A RESOLUTION, to authorise the transmission and presentation of
   books to the minister of justice of France, in exchange for books
   received from him.

   _Resolved_, by the senate and house of Representatives of the
   United States of America, in congress assembled, that the
   librarian of congress be, and he hereby is, authorised and
   directed to procure a complete series of reports of all the
   decisions of the Supreme Court of the United States, and of the
   circuit and district courts thereof, wich have been heretofore
   published; as also a complete copy of the Public Statutes at
   Large of the United States, now being edited by Richard Peters,
   esq, by authority of congress, the whole to be uniformly bound
   and lettered, and to cause the same under the direction of the
   chief justice of the said Supreme Court, to be transmitted and
   presented to the minister of justice of France, in return and
   exchange for works of French Law heretofore presented by the
   minister to the Supreme Court aforesaid.

   SECTION 2. _And be it further Resolved_, that for the purpose
   aforesaid, there be appropriated, out of any money in the
   treasury not otherwise appropriated, a sum not exceeding five
   hundred dollars.

   JOHN W. DAVIS,
   Speaker of the house of Representatives.

   G. M. DALLAS,
   Vice President of the U.S. and President of the Senate.

   _Approved_, March 4 th, 1846.
   JAMES K. POLK.

          *       *       *       *       *

   THE NATIONAL INSTITUTE. _From an article in the New-York Review
   of September, 1845, by the Hon. Joseph Ingersoll, Senator from
   Pennsylvania._

   In the beginning of the year 1842, an intercourse was opened
   which has been already productive of rich results, and may in the
   future confer immense advantages. Dr. Linn, of the United States
   Senate, sent to the _School of Mines_, of Paris, a specimen of
   oxide of iron taken from the iron mountain of Missouri. It was
   done at the request of Mr. Alexandre Vattemare, of that city, who
   had not a great while before visited Washington, and communicated
   to Dr. Linn, and through him to the "National Institution," the
   letter of Mons. Dufresnoy, "Chief Engineer and Director of the
   Royal School of Mines." It is declared to be the ornament of
   their collections. In the name of the Council of the School he
   returns thanks "for this magnificent specimen," which he
   pronounces, notwithstanding its almost gigantic dimensions,
   (sixty-six millimetres in diameter,) complete in all its parts.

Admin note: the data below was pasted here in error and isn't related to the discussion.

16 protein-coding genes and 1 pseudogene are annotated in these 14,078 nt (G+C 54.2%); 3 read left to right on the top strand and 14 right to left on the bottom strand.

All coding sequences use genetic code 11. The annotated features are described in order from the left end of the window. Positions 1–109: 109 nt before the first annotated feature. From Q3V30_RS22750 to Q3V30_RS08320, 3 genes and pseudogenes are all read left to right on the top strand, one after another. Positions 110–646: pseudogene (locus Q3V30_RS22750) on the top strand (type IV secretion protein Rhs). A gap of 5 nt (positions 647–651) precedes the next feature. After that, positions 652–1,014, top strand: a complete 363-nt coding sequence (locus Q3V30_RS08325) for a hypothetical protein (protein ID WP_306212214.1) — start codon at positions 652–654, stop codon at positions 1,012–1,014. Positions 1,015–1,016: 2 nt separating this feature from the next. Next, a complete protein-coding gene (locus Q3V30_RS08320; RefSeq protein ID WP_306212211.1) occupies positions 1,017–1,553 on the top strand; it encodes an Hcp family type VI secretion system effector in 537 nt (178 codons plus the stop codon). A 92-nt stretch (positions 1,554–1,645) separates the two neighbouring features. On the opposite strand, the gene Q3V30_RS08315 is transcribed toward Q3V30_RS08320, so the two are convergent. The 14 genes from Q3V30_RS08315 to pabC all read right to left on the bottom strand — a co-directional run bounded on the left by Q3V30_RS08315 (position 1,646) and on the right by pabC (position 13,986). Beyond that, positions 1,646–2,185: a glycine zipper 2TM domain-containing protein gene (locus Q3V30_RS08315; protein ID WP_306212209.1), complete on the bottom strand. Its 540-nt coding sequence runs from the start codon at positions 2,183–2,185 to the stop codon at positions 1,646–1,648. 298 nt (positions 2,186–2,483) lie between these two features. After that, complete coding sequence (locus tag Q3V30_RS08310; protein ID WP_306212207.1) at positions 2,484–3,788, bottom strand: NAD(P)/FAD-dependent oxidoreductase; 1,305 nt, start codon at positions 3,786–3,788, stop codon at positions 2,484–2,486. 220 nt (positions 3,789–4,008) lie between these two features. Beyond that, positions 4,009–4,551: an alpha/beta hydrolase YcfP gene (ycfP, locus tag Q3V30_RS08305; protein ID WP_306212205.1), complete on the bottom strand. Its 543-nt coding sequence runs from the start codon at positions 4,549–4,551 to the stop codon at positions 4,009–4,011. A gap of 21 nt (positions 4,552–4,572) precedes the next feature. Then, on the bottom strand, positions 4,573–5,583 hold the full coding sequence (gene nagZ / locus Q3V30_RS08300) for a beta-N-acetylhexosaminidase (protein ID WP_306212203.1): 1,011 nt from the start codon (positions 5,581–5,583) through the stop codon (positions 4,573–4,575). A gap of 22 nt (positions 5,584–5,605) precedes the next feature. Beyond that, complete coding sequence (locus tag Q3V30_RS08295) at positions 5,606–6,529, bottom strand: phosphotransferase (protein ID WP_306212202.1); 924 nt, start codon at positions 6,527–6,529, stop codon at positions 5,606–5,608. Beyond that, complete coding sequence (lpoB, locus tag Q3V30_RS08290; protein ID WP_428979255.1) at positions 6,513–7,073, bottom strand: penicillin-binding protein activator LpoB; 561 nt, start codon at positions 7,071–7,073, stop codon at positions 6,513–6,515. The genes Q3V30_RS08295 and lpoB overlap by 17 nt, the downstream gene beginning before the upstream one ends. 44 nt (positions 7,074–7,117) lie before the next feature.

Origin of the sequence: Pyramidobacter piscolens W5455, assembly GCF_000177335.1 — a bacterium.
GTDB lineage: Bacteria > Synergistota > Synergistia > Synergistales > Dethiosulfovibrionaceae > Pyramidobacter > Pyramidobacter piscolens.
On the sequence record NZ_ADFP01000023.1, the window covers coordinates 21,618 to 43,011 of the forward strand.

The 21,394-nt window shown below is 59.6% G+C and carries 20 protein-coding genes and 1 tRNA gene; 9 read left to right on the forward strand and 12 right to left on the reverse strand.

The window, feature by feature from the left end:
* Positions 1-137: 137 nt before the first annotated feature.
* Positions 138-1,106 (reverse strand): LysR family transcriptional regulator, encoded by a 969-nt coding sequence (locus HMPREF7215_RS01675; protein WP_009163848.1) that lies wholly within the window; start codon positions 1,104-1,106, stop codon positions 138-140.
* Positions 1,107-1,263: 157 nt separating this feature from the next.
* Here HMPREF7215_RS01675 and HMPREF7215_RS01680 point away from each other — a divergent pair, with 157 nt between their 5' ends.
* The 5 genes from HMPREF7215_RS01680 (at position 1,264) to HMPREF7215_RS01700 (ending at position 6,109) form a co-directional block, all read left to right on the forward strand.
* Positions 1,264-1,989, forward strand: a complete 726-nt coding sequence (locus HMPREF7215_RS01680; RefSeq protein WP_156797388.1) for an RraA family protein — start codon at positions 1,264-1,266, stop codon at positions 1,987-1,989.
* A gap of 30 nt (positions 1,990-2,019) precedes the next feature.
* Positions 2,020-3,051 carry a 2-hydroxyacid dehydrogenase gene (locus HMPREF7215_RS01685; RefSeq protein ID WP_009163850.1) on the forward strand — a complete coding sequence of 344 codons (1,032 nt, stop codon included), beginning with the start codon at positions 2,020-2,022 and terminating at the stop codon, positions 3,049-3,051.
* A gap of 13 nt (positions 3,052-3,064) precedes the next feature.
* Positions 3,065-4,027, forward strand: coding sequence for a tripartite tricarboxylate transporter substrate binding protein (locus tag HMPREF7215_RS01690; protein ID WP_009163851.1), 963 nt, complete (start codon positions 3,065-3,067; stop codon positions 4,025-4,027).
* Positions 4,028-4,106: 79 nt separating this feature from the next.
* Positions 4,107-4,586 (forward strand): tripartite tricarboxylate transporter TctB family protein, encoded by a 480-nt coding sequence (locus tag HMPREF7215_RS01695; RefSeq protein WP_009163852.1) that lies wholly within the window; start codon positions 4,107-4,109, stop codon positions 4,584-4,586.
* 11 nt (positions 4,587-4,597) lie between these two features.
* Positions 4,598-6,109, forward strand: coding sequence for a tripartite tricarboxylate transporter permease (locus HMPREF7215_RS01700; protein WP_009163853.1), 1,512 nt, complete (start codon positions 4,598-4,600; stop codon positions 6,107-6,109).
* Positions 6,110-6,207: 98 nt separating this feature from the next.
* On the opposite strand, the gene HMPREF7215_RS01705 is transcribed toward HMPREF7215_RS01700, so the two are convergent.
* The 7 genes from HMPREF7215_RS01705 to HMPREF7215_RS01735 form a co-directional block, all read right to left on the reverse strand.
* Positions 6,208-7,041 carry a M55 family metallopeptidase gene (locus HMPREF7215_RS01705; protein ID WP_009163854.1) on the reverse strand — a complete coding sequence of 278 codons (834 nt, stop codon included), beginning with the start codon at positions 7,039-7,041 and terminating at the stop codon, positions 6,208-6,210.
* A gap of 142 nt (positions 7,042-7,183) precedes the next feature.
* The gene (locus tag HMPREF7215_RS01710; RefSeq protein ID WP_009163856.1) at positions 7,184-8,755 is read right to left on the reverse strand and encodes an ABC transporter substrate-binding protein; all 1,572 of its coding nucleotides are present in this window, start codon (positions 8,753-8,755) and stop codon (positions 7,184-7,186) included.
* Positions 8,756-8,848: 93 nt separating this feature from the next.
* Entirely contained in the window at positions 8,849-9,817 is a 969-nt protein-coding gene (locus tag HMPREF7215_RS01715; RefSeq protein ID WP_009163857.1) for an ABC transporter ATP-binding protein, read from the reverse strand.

Besides its interest in a mineralogical point of view, he adds
   that the present of Mr. Linn is highly esteemed by them, because
   it commences the system of exchange which Mr. Vattemare had
   sought to establish between all the nations of the new and the
   old continents, and which he says alone can secure the completion
   of their collections. From the period when this correspondence
   took place, Mr. Vattemare seems to have devoted his intelligent
   and active mind to this object. He has been the means of
   procuring and forwarding to Washington a perpetual supply of
   splendid and valuable productions. His countrymen are always on
   the march of improvement in the various departments of the
   elegant arts. Every description of magnificent engraving has been
   communicated. Box after box of books has come from him in
   unmeasured profusion. It would be endless to recapitulate the
   objects of his friendly contribution. They are referred to
   emphatically because they have especially served to set in motion
   that system of exchange, without which nothing can be completely
   deserving of the name of a collection. That Mr. Vattemare does
   not weary in his efforts needed no new proof. As lately as the
   9th of June, 1845, he announces that he has received for the
   National Institute, from M. Le Brun, Peer of France, Director of
   the Royal Printing-office, etc., the complete collection of the
   Journal des Savans, from 1816 to 1845, twenty-nine quarto
   volumes, bound. "This most interesting and valuable collection,"
   he says, "was last year granted to the National Institute at the
   request of M. Le Brun, by the Minister of Justice, etc. M. Le
   Brun has also sent to me a copy of his works, to be presented to
   the Institute as a token of his friendship and good wishes. From
   the War department of France, a complete collection of all the
   documents and works, illustrated with a great number of maps,
   etc., of the French possessions in North Africa, including the
   neighboring States, viz., the Empires of Morocco, Tunis, etc.,
   published by order and under the superintendence of the Minister
   of War--sixteen volumes, folio, quarto, and octavo. From the
   Minister of Agriculture and Commerce, twenty-five works on
   Agriculture and Commerce. From the Minister of the Interior, a
   beautiful collection of _bronze medals_, commemorative of
   national events, from 1830 to 1844 inclusive. From M. M.
   Flourens, Perpetual Secretary of the Academy of Sciences, Member
   of the Académie Française, etc., his last two works. From M. M.
   Barre and Danton, sculptors, two beautiful little statues, one of
   the late Duc d'Orleans, the other of Miss Adélaide Kemble as
   Norma. From M. Picot, Member of the Academy of Fine Arts, etc.,
   two fine engravings, taken from two of his pictures. From the
   Société Séricicole, (founded in 1838, for the encouragement and
   promotion of silk manufacturing in France,) the complete
   collection of its annals from its foundation to the present
   year--nine volumes, octavo." "All the above works, with many
   others, are heaped up, and occupy so much room in my office, that
   I can scarcely move about in it, and this number is daily